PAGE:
Discussing Global Warming Leads to Greater Acceptance of Climate Science
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Climate change is an urgent global issue, with demands for personal, collective, and governmental action. Although a large body of research has investigated the influence of communication on public engagement with climate change, few studies have investigated the role of interpersonal discussion. Here we use panel data with 2 time points to investigate the role of climate conversations in shaping beliefs and feelings about global warming. We find evidence of reciprocal causality. That is, discussing global warming with friends and family leads people to learn influential facts, such as the scientific consensus that human-caused global warming is happening. In turn, stronger perceptions of scientific agreement increase beliefs that climate change is happening and human-caused, as well as worry about climate change. When assessing the reverse causal direction, we find that knowing the scientific consensus further leads to increases in global warming discussion. These findings suggest that climate conversations with friends and family enter people into a proclimate social feedback loop.
Climate change is a global issue, requiring personal, collective, and governmental action (1). Most prior research on how to motivate action has focused on understanding individual differences, for example, considering the role of education, religion, and ideology in driving climate change belief polarization (2⇓–4). Other research has focused on how top-down communications, for example, from scientists, influence public beliefs (5). Importantly, however, little research has focused on understanding how interpersonal conversations shape beliefs and worry about climate change. This is surprising, considering the importance of the messenger in communication (2, 3), and the fact that friends and family are one of the most trusted sources of climate change information (6). Although people seldom discuss climate change with friends and family (7), discussion with others in one’s close social network can be an important route by which people may learn key facts about an issue, such as the scientific consensus on climate change. As such, it is important to investigate the influence of people’s climate conversations with their own friends and family.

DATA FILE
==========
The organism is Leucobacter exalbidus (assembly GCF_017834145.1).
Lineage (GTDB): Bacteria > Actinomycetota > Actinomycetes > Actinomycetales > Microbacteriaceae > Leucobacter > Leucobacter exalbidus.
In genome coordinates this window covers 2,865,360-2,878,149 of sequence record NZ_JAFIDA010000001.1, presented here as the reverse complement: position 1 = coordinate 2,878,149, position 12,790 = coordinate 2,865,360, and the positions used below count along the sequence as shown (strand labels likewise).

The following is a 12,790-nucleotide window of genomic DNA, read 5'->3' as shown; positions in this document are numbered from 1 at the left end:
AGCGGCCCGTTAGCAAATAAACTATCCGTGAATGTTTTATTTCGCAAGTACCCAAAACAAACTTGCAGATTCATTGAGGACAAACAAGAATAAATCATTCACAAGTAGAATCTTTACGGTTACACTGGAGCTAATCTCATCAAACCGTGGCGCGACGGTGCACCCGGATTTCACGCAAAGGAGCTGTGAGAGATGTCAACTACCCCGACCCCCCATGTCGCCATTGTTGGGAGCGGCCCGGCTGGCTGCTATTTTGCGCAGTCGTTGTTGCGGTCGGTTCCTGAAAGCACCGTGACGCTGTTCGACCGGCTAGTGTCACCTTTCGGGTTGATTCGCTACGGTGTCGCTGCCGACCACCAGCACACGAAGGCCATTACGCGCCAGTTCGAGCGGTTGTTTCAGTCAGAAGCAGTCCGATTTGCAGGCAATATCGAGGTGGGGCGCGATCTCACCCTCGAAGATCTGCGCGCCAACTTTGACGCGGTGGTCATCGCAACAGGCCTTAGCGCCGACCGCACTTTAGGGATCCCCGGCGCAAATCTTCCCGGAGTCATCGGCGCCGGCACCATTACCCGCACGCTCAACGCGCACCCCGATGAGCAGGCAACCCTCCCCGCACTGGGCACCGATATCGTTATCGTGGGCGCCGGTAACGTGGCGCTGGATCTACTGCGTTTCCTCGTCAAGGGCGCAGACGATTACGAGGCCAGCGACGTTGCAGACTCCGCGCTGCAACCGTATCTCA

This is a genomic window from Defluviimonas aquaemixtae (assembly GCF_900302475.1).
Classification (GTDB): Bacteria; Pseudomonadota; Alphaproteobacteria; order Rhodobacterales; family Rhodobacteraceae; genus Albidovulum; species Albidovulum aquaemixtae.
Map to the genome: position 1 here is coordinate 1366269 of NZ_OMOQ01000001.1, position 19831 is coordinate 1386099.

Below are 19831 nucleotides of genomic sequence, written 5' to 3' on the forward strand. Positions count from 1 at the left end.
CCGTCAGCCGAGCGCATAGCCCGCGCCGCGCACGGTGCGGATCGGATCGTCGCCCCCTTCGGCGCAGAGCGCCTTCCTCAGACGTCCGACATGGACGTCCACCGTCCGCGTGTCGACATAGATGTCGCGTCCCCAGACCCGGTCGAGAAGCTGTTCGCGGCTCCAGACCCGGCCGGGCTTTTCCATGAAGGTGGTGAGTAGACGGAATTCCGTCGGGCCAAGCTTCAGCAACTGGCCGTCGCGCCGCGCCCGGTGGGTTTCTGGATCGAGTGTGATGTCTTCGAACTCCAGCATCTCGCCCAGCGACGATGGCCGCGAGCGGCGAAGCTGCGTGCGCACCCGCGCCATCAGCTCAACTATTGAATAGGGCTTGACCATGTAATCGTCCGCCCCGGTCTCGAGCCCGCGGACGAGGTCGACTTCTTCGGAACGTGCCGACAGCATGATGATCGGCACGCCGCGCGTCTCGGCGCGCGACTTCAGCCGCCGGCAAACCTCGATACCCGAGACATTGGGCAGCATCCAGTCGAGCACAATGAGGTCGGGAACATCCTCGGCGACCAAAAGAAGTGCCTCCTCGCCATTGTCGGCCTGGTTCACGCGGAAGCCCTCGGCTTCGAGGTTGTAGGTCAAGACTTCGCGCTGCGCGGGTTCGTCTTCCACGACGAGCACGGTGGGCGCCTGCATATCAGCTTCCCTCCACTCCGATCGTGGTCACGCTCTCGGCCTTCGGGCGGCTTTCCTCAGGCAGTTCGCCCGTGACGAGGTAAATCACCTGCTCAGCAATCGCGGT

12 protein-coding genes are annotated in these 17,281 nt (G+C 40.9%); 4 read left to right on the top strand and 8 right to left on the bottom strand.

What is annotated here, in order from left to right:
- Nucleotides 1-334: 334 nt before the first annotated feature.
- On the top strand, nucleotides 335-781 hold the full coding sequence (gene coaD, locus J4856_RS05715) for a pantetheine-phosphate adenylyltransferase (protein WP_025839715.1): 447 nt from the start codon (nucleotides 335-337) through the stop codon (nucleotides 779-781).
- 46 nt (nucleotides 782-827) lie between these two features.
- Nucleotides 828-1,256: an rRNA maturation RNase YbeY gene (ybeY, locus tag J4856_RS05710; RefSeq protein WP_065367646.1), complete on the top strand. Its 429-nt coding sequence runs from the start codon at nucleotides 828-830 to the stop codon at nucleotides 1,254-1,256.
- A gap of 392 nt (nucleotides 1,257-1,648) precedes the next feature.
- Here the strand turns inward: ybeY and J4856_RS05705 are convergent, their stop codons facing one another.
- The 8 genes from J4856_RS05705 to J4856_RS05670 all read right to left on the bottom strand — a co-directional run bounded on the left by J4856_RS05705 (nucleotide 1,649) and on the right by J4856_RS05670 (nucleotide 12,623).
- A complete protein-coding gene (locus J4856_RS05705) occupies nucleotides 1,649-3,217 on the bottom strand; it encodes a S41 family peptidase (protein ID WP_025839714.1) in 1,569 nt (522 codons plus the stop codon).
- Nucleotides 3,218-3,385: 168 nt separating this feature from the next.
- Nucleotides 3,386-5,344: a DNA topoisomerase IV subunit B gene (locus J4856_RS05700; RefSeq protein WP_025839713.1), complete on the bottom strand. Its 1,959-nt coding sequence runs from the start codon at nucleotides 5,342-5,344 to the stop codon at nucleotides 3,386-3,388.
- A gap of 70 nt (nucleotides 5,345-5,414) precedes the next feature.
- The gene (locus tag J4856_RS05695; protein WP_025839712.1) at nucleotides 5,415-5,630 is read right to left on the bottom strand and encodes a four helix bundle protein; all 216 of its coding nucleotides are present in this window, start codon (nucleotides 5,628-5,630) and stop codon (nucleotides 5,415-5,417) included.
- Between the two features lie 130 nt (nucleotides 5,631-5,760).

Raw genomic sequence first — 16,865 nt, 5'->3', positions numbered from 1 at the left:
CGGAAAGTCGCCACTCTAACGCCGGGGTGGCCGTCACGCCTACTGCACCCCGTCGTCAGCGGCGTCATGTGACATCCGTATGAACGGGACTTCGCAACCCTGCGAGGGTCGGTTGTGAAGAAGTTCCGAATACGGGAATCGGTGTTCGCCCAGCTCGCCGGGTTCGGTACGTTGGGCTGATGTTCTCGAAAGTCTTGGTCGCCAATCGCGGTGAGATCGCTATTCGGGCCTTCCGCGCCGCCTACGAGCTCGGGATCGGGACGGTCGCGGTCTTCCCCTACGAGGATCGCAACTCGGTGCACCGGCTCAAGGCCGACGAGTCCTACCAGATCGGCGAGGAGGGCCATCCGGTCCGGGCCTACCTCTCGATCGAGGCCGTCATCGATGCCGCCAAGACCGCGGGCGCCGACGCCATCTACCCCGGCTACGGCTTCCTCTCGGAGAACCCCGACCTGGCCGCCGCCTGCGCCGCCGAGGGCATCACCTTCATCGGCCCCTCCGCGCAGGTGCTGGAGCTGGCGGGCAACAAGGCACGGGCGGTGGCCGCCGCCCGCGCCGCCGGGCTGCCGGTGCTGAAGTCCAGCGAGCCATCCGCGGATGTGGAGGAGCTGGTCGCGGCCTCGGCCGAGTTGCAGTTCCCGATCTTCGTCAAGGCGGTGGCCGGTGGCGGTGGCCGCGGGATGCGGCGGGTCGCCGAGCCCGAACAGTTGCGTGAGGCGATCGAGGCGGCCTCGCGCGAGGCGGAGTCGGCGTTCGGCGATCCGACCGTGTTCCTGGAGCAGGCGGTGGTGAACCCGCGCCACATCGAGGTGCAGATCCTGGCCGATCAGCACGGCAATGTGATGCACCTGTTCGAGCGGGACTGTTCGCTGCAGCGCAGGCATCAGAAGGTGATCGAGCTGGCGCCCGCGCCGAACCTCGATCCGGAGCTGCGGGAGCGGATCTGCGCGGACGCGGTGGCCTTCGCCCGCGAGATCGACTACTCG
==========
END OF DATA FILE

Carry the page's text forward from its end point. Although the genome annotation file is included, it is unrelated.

Moreover, while a rapidly growing body of research has examined the influence of messages on climate change public engagement, few studies have investigated the role of interpersonal discussion (but see ref. 8). In this study, we use nationally representative panel data to examine the influence of discussion about climate change on public climate change beliefs over time.
One fact that influences people’s climate beliefs is the degree to which people perceive a scientific consensus about human-caused climate change (9, 10). Do people learn about the scientific consensus on climate change through discussion with family and friends? If so, does this have downstream effects on beliefs and worry about climate change? Answers to these questions may suggest that encouraging people engaged with climate change to discuss it with their less-engaged friends and family members could be an effective strategy to increase public engagement through social network activation.
Next, we investigate the possibility of reciprocal causation. That is, are people who perceive higher scientific agreement more likely to discuss climate change with friends and family, which reinforces their own beliefs and worry about climate change?
A nationally representative probability sample of US adults (n = 1,263) was surveyed at 2 time points about 7 mo apart. We used the SEM module in STATA (version 15) to conduct a cross-lagged panel analysis investigating 1) changes in perceptions of scientific consensus as a result of discussion with family and friends, 2) changes in climate change discussion as a result of perceptions of the scientific consensus, and 3) the indirect effects of discussion and consensus beliefs on cognitive and affective judgments about climate change.
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